When the Spanish gaming market was liberalised strict regulations governing any illegal online gambling were put in place. In June 2012 the Spanish Gaming Regulator granted the first gaming licences. Since then no company may legally offer online gambling to Spanish citizens without a Spanish licence.
Licences from other jurisdictions are not recognised. Fifty four operators applied for the first Spanish licences and almost three hundred different types were granted.There are three types of licences involved. Any company that wished to offer online gaming in Spain had to apply for a general licence before mid December 2011. Only operators who hold a general licence can apply for a specific licence which is related to a certain type of game. The 12 specific licences govern the regulations for each game including customer protection, the amounts that can be bet or deposited, how the games are presented and advertising among others. If an operator missed the deadline to apply for a general licence they have no chance of applying for a game specific licence either.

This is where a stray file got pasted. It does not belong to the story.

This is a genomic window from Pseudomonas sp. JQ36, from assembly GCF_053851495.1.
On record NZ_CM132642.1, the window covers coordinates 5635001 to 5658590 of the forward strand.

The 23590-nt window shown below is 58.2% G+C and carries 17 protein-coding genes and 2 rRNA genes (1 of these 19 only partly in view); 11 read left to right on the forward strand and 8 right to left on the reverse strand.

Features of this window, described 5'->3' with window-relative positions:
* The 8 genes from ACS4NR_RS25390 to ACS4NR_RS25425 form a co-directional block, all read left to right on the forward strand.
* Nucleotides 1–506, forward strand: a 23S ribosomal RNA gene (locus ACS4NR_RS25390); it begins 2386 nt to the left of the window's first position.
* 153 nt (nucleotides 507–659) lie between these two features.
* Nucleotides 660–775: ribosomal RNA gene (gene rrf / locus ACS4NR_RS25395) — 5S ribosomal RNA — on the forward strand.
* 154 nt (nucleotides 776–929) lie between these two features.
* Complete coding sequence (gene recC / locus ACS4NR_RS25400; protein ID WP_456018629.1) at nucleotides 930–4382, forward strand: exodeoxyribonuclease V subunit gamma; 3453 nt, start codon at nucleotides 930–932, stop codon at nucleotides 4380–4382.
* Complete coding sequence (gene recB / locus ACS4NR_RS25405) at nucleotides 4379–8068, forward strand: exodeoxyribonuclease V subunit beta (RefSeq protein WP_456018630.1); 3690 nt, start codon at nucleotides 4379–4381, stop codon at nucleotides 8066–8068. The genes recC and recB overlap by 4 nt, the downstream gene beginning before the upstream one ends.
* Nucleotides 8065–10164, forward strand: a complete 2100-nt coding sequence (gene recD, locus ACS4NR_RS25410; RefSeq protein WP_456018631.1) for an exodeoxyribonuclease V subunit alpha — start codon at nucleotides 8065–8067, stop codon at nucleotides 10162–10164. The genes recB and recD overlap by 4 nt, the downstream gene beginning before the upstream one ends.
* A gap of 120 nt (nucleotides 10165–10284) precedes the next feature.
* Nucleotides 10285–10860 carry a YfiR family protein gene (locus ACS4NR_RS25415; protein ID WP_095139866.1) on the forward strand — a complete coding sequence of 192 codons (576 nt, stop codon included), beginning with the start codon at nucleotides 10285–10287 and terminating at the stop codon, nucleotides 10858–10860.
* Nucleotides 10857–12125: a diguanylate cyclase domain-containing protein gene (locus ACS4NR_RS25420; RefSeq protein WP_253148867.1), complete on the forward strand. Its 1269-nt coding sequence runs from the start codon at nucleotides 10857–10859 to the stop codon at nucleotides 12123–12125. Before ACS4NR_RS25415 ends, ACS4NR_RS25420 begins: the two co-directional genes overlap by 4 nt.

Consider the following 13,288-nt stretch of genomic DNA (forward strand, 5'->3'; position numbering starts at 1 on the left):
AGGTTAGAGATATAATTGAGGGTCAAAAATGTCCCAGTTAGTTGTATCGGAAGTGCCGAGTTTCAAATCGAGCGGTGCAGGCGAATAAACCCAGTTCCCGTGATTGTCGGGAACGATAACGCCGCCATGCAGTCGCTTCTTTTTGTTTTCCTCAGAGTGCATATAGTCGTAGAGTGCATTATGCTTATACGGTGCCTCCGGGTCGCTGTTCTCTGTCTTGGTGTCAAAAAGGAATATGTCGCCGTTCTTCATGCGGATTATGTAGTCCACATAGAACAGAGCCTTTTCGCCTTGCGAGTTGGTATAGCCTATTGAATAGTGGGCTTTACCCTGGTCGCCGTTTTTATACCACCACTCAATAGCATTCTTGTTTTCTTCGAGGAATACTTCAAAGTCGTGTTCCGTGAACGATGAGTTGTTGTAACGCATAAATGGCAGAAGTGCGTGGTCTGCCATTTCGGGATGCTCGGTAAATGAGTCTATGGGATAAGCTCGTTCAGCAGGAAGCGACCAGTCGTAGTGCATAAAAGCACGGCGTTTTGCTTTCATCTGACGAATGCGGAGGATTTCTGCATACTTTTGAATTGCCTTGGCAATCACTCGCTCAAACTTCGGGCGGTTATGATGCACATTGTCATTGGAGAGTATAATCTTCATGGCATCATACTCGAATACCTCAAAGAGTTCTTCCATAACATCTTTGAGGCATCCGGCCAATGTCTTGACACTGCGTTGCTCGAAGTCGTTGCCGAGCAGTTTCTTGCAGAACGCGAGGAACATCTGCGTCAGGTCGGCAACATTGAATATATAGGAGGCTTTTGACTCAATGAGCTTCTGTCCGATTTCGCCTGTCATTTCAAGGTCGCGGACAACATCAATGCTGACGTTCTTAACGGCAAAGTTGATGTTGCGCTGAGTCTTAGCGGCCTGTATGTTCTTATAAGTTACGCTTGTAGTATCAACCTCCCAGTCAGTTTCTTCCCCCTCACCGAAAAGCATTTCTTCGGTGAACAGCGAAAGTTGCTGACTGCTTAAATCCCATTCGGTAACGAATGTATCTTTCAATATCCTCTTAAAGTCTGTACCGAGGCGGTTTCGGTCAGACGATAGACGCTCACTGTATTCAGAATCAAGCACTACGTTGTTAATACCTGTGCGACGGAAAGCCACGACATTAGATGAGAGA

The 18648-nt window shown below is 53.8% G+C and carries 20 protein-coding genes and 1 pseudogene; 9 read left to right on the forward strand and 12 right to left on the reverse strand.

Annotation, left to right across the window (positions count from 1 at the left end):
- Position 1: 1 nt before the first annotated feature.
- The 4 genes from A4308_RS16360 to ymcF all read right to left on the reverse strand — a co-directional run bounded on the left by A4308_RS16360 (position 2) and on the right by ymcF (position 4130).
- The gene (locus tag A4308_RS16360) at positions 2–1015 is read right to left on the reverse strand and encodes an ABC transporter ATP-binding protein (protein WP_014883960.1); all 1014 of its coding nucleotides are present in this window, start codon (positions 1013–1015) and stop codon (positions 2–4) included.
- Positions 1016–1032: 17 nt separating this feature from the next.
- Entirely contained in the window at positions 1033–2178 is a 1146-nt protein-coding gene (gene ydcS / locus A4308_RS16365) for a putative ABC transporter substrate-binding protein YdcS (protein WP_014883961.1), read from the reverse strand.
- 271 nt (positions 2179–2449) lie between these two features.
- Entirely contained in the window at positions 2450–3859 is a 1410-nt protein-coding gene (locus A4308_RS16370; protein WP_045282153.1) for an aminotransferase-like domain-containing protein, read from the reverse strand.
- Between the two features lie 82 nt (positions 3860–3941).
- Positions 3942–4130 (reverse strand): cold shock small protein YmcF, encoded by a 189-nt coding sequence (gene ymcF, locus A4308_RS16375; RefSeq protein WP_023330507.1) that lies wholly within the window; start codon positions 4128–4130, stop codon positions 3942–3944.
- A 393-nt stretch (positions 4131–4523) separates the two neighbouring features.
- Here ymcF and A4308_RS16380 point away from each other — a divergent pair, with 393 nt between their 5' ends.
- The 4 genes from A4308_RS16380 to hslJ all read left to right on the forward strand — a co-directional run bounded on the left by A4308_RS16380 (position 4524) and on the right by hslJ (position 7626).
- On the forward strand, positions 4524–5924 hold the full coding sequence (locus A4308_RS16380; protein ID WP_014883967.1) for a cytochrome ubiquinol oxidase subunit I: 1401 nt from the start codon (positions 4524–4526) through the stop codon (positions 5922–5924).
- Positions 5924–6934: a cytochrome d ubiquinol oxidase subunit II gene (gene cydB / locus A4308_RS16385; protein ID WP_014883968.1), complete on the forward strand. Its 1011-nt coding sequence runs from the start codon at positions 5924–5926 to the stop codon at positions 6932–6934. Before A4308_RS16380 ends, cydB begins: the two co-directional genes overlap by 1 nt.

It is not known when the Spanish authorities will open up another round of licence applications. The third type of licence is available to any company that wants to operate a short term gaming activity. These authorisations refer to specific events and none have yet been granted.The new online gaming law in Spain does not give Spanish companies belonging to the state benefits not available to other operators. Several online gaming groups from outside Spain including Ladbrokes Casino, Bwin and Betfair have been granted licences to offer online gaming in Spain. All companies must pay the Spanish authorities a gaming tax which is set at 25 per cent of gross gaming income. Since the online gambling industry in Spain is among the leading markets in Europe, the state is benefiting well from this tax revenue.The Spanish authorities have strict rules in place to regulate the online gaming industry and any infringements incur large fines. These fines go from under 100 000 euros up to a million euros for serious offences and very serious breaches could be subject to fines of up to 50 million euros and the shutting down of the site. Not only are the operators responsible for obeying the regulations in place but any person or company involved with the operator in any capacity is also responsible.